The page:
Founders believed we had a duty to help

This piece was originally published as an opinion in the Lawrence Journal-World on March 29, 2017.

From what some politicians are saying you’d think the makers of our nation were a bunch of bare-knuckled libertarians. A nation of hardy individuals and the Founding Fathers, this narrative goes, thought government an evil — the politicians say — because Americans don’t want help and feel no particular obligation to give it to others.

Government help, the argument goes, leads to weakness, making recipients dependent. Read the words of newly minted Kansas Congressman Roger Marshall. “Just like Jesus said, ‘The poor will always be with us,’” he said. “There is a group of people that just don’t want health care and aren’t going to take care of themselves.” I cannot imagine the Jesus the Congressman is talking about, but I’ll focus first on the words the Founders used when they wrote our constitutions.

Their words reject the view that society is a brutish struggle by all against all. Instead, their words are the words that patriots would use who believe that we as Americans are all in this together. The documents they left to us presume the existence of a communal duty that each of us has to each other — through government — to provide for the basic welfare of all and, in particular, to victims of misfortune who cannot care for themselves.

Public goods, by definition, are the things that everyone, especially the least fortunate, need to live. Public goods are given by all — to all — and paid for by all through general taxation. There are good, practical reasons to recognize the existence of this communal burden, but that is for another day. Suffice it here to say that the legacy of our nation from the plain language of our national and state constitutions recognizes that promotion of the common welfare is a fundamental duty of democratic government.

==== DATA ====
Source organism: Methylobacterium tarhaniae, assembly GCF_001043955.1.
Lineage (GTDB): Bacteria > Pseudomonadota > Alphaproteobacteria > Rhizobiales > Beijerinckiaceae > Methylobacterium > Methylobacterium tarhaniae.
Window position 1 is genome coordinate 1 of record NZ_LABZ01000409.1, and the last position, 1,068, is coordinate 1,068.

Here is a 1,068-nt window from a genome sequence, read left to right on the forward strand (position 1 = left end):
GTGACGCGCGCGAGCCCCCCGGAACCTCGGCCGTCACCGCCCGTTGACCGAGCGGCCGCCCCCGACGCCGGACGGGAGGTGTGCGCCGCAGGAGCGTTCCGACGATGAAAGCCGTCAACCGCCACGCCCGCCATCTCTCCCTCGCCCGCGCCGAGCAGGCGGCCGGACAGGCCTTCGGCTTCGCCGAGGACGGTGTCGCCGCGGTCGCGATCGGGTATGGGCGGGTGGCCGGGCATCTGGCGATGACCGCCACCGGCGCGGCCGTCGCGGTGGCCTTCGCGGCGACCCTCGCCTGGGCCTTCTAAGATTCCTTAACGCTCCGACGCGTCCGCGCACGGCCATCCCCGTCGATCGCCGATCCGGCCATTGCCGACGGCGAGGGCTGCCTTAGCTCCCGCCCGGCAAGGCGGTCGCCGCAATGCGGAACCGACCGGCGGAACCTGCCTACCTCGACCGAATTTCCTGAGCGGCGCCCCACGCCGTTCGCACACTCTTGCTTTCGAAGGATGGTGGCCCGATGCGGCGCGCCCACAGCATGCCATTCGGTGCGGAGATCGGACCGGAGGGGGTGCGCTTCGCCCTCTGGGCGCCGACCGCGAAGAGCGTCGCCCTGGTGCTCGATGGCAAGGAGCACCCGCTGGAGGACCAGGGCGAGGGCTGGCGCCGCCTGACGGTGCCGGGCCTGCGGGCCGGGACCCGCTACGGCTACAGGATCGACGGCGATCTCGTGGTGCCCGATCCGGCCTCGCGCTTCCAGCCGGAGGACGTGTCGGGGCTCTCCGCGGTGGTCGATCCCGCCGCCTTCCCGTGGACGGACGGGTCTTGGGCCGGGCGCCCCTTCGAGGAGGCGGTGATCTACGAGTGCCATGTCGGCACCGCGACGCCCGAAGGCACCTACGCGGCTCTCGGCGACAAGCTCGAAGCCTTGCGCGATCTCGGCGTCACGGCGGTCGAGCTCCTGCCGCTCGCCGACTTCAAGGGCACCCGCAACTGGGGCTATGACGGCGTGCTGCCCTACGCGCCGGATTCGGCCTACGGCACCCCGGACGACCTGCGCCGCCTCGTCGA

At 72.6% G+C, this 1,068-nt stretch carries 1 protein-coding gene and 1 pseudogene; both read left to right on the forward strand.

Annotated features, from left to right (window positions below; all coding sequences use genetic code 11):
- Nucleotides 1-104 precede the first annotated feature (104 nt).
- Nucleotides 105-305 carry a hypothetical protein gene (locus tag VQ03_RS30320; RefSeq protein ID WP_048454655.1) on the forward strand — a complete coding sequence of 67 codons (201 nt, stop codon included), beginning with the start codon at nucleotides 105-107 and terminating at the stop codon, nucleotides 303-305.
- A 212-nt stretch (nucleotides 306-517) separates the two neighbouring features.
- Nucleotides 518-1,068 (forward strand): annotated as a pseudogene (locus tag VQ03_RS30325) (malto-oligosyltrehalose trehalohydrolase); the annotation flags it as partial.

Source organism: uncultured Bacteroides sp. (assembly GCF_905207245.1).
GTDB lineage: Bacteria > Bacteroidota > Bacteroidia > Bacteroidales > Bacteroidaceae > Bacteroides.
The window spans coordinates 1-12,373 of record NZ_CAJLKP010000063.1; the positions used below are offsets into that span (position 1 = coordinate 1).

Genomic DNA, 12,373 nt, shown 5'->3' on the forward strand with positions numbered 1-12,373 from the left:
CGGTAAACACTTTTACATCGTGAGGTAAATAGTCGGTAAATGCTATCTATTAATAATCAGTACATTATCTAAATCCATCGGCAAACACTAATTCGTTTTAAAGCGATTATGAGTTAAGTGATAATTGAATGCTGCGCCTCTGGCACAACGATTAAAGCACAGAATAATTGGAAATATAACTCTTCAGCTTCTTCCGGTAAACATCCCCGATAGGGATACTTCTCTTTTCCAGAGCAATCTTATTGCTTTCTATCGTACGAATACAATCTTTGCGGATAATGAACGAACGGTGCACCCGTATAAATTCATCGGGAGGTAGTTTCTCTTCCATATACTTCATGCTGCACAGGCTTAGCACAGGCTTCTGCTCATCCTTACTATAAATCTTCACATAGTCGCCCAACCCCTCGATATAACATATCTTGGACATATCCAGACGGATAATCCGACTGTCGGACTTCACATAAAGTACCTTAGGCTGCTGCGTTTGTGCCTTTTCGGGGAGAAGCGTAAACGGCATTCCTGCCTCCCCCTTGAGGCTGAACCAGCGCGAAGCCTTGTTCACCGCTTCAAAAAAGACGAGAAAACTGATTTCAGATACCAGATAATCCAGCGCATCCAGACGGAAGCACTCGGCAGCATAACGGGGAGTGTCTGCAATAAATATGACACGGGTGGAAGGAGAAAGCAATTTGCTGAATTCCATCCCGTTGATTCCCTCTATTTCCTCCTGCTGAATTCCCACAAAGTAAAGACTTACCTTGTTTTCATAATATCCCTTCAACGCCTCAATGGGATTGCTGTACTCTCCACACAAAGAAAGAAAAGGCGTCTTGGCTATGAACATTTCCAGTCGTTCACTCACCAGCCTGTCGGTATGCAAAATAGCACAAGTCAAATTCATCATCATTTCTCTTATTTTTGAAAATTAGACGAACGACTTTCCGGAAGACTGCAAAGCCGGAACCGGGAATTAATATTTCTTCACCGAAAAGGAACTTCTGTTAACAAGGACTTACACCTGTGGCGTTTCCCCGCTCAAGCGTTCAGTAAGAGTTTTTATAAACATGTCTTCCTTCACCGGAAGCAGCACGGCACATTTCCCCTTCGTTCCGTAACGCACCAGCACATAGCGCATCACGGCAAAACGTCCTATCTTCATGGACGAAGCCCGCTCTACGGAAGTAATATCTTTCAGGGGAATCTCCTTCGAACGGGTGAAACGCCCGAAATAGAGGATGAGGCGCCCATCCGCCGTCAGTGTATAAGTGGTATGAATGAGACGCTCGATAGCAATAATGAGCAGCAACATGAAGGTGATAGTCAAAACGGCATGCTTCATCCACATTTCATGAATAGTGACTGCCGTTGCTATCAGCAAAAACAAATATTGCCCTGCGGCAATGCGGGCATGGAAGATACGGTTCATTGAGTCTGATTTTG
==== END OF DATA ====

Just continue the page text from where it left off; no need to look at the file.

Article 1, Section 8 of the U.S. Constitution gives Congress the power to provide for “the general Welfare of the United States.” Seventy years later, when Kansans drafted their constitution, they made clear what “general Welfare” should mean. Public schools certainly, but also a duty to care for people who are “mentally or physically incapacitated or handicapped”; and those entitled to public welfare include people “who, by reason of age, infirmity or other misfortune, may have claims upon the aid of society.”

Recently, when the Supreme Court ordered the Kansas Legislature to make suitable funding for public schools, how did Gov. Sam Brownback respond? He said a better solution would be for Kansans to have more choice and that they could get that choice from a voucher system. But we all know that vouchers siphon money from public into private schools. That makes schools a private, not a public, good.

The recently failed Trumpcare plan played a similar shell game. People would have received tax credits to buy insurance. But, like vouchers for schools, the government dodged its responsibility to provide for the general welfare — particularly for those at the bottom who need it the most. Whether you give people vouchers for education or tax credits for health care, it makes no difference for the poor; it just won’t work. They would never have enough money. The poor can’t supplement vouchers to pay for private schools, and 44 percent of American households don’t pay income taxes so they won’t have any tax credits to use.

They would fall right through to the bottom. Their children would be forced into schools stripped bare by tuition vouchers, and, lacking the money to pay private insurance premiums, by the tens of millions, they’d drop out of health insurance coverage. The Congressional Budget Office predicted 14 million in the first year alone.

Ebeneezer Scrooge said to the philanthropist: “Those who are badly off must go [to the poor house].”

The philanthropist replied, “Many can’t go there; and many would rather die.”

And Scrooge said: “If they would rather die they had better do it, and decrease the surplus population.”

The words of Scrooge and Marshall are not the words of our Founding Fathers. They are not words of faith, and they should not be our words.

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